Letter LIII.


[This letter was casually omitted from its proper place near the beginning of the volume.]

Rome, April 15, 1835.

Towards the end of March I went from Pisa to Volterra. This you know is a very ancient city, one of the strongholds of Etruria when Rome was in its cradle; and, in more modern times, in the age of Italian republics, large enough to form an independent community of considerable importance. It is now a decayed town, containing about four thousand inhabitants, some of whom are families of the poor and proud nobility common enough over all Italy, who are said to quarrel with each other more fiercely in Volterra than almost anywhere else. It is the old feud of the Montagues and the Capulets on a humbler scale, and the disputes of the Volterra nobility are the more violent and implacable for being hereditary. Poor creatures! too proud to engage in business, too indolent for literature, excluded from political employments by the nature of the government, there is nothing left for them but to starve, intrigue, and quarrel. You may judge how miserably poor they are, when you are told they can not afford even to cultivate the favorite art of modern Italy; the art best suited to the genius of a soft and effeminate people. There is, I was told, but one pianoforte in the whole town, and that is owned by a Florentine lady who has recently come to reside here.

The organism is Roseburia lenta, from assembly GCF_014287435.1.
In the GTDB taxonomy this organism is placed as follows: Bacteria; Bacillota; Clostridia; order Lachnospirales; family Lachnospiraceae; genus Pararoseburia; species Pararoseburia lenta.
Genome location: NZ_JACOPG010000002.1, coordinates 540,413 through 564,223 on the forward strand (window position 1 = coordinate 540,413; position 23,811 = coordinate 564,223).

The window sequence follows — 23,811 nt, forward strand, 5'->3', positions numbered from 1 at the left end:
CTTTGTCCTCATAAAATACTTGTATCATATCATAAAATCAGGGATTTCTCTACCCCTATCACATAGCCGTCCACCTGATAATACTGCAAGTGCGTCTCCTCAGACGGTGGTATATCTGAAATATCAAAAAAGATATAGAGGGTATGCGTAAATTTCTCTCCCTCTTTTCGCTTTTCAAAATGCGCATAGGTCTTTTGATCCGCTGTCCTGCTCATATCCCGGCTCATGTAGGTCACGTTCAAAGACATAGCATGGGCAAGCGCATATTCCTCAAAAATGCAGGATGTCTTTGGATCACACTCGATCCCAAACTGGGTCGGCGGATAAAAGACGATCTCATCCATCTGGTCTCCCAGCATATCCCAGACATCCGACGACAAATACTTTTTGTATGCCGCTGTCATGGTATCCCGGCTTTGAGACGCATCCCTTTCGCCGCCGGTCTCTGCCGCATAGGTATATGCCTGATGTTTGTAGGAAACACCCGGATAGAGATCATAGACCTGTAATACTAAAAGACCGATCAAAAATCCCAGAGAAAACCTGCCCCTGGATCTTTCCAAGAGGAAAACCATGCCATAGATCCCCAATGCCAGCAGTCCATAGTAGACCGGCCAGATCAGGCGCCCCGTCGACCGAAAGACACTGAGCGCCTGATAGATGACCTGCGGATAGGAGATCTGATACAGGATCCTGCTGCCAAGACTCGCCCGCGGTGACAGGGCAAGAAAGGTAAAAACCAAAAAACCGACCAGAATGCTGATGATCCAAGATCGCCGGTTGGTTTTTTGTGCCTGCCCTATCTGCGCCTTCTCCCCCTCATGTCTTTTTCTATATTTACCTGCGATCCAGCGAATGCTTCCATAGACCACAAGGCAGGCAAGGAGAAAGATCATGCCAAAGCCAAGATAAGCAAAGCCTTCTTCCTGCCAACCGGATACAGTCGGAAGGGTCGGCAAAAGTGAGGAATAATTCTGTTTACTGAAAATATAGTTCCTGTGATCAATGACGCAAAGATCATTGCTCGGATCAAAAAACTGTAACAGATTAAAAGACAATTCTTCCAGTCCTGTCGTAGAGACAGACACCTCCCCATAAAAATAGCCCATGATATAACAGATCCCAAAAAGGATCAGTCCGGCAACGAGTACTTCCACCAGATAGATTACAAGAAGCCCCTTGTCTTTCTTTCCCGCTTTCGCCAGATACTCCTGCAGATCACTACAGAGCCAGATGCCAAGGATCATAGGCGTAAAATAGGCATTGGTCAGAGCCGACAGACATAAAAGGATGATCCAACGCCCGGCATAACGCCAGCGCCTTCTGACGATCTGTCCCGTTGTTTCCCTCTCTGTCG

For several miles before reaching Volterra, our attention was fixed by the extraordinary aspect of the country through which we were passing. The road gradually ascended, and we found ourselves among deep ravines and steep, high, broken banks, principally of clay, barren, and in most places wholly bare of herbage, a scene of complete desolation, were it not for a cottage here and there perched upon the heights, a few sheep attended by a boy and a dog grazing on the brink of one of the precipices, or a solitary patch of bright green wheat in some spot where the rains had not yet carried away the vegetable mould.

Imagine to yourself an elevated country like the highlands of Pennsylvania or the western part of Massachusetts; imagine vast beds of loam and clay in place of the ledges of rock, and then fancy the whole region to be torn by water-spouts and torrents into gulleys too profound to be passed, with sharp ridges between—stripped of its trees and its grass—and you will have some idea of the country near Volterra. I could not help fancying, while I looked at it, that as the earth grew old, the ribs of rock which once upheld the mountains, had become changed into the bare heaps of earth which I saw about me, that time and the elements had destroyed the cohesion of the particles of which they were formed, and that now the rains were sweeping them down to the Mediterranean, to fill its bed and cause its waters to encroach upon the land. It was impossible for me to prevent the apprehension from passing through my mind, that such might be the fate of other quarters of the globe in ages yet to come, that their rocks must crumble and their mountains be levelled, until the waters shall again cover the face of the earth, unless new mountains shall be thrown up by eruptions of internal fire. They told me in Volterra, that this frightful region had once been productive and under cultivation, but that after a plague which, four or five hundred years since, had depopulated the country, it was abandoned and neglected, and the rains had reduced it to its present state.